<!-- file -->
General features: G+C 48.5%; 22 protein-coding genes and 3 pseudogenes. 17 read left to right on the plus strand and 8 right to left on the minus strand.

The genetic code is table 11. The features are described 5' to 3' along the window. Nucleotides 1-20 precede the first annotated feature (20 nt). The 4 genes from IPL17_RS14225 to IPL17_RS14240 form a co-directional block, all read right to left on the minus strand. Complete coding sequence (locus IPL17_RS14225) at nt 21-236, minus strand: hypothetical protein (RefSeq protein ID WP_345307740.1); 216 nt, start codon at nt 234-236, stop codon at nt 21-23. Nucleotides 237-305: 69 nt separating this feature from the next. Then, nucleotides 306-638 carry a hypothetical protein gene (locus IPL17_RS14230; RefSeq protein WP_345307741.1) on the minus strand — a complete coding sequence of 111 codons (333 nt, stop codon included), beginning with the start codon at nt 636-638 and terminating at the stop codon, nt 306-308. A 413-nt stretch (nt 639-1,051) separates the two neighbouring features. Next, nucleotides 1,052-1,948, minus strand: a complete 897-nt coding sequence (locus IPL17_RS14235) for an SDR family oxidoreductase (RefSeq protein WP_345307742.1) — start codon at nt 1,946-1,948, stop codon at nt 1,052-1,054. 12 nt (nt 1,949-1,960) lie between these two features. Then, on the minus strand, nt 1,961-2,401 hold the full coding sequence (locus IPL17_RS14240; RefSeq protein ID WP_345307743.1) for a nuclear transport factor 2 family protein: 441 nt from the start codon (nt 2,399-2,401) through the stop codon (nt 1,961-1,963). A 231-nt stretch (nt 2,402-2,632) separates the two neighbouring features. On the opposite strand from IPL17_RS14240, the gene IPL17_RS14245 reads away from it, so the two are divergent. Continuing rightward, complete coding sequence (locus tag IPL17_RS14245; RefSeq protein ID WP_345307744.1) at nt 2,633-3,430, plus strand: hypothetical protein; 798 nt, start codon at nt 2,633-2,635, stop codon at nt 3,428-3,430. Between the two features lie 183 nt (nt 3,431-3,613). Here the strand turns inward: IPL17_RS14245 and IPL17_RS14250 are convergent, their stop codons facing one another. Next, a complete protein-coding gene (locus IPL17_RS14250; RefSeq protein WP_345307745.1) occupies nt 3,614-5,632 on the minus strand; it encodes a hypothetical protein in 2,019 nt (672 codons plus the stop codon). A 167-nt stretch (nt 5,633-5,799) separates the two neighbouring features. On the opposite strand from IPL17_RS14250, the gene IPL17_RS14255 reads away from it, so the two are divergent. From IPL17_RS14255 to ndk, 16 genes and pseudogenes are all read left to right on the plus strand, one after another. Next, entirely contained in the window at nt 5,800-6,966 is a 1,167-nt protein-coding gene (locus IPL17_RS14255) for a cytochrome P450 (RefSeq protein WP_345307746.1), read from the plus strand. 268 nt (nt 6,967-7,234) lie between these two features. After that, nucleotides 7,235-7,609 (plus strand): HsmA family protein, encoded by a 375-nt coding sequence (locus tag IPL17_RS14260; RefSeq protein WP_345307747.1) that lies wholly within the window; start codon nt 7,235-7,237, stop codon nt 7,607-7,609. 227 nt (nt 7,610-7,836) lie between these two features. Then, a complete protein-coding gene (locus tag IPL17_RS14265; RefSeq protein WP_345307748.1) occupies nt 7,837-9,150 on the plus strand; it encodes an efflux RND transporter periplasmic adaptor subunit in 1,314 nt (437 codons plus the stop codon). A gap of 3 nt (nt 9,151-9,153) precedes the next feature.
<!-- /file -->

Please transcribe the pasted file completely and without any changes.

General features: G+C 48.5%; 22 protein-coding genes and 3 pseudogenes. 17 read left to right on the plus strand and 8 right to left on the minus strand.

The genetic code is table 11. The features are described 5' to 3' along the window. Nucleotides 1-20 precede the first annotated feature (20 nt). The 4 genes from IPL17_RS14225 to IPL17_RS14240 form a co-directional block, all read right to left on the minus strand. Complete coding sequence (locus IPL17_RS14225) at nt 21-236, minus strand: hypothetical protein (RefSeq protein ID WP_345307740.1); 216 nt, start codon at nt 234-236, stop codon at nt 21-23. Nucleotides 237-305: 69 nt separating this feature from the next. Then, nucleotides 306-638 carry a hypothetical protein gene (locus IPL17_RS14230; RefSeq protein WP_345307741.1) on the minus strand — a complete coding sequence of 111 codons (333 nt, stop codon included), beginning with the start codon at nt 636-638 and terminating at the stop codon, nt 306-308. A 413-nt stretch (nt 639-1,051) separates the two neighbouring features. Next, nucleotides 1,052-1,948, minus strand: a complete 897-nt coding sequence (locus IPL17_RS14235) for an SDR family oxidoreductase (RefSeq protein WP_345307742.1) — start codon at nt 1,946-1,948, stop codon at nt 1,052-1,054. 12 nt (nt 1,949-1,960) lie between these two features. Then, on the minus strand, nt 1,961-2,401 hold the full coding sequence (locus IPL17_RS14240; RefSeq protein ID WP_345307743.1) for a nuclear transport factor 2 family protein: 441 nt from the start codon (nt 2,399-2,401) through the stop codon (nt 1,961-1,963). A 231-nt stretch (nt 2,402-2,632) separates the two neighbouring features. On the opposite strand from IPL17_RS14240, the gene IPL17_RS14245 reads away from it, so the two are divergent. Continuing rightward, complete coding sequence (locus tag IPL17_RS14245; RefSeq protein ID WP_345307744.1) at nt 2,633-3,430, plus strand: hypothetical protein; 798 nt, start codon at nt 2,633-2,635, stop codon at nt 3,428-3,430. Between the two features lie 183 nt (nt 3,431-3,613). Here the strand turns inward: IPL17_RS14245 and IPL17_RS14250 are convergent, their stop codons facing one another. Next, a complete protein-coding gene (locus IPL17_RS14250; RefSeq protein WP_345307745.1) occupies nt 3,614-5,632 on the minus strand; it encodes a hypothetical protein in 2,019 nt (672 codons plus the stop codon). A 167-nt stretch (nt 5,633-5,799) separates the two neighbouring features. On the opposite strand from IPL17_RS14250, the gene IPL17_RS14255 reads away from it, so the two are divergent. From IPL17_RS14255 to ndk, 16 genes and pseudogenes are all read left to right on the plus strand, one after another. Next, entirely contained in the window at nt 5,800-6,966 is a 1,167-nt protein-coding gene (locus IPL17_RS14255) for a cytochrome P450 (RefSeq protein WP_345307746.1), read from the plus strand. 268 nt (nt 6,967-7,234) lie between these two features. After that, nucleotides 7,235-7,609 (plus strand): HsmA family protein, encoded by a 375-nt coding sequence (locus tag IPL17_RS14260; RefSeq protein WP_345307747.1) that lies wholly within the window; start codon nt 7,235-7,237, stop codon nt 7,607-7,609. 227 nt (nt 7,610-7,836) lie between these two features. Then, a complete protein-coding gene (locus tag IPL17_RS14265; RefSeq protein WP_345307748.1) occupies nt 7,837-9,150 on the plus strand; it encodes an efflux RND transporter periplasmic adaptor subunit in 1,314 nt (437 codons plus the stop codon). A gap of 3 nt (nt 9,151-9,153) precedes the next feature.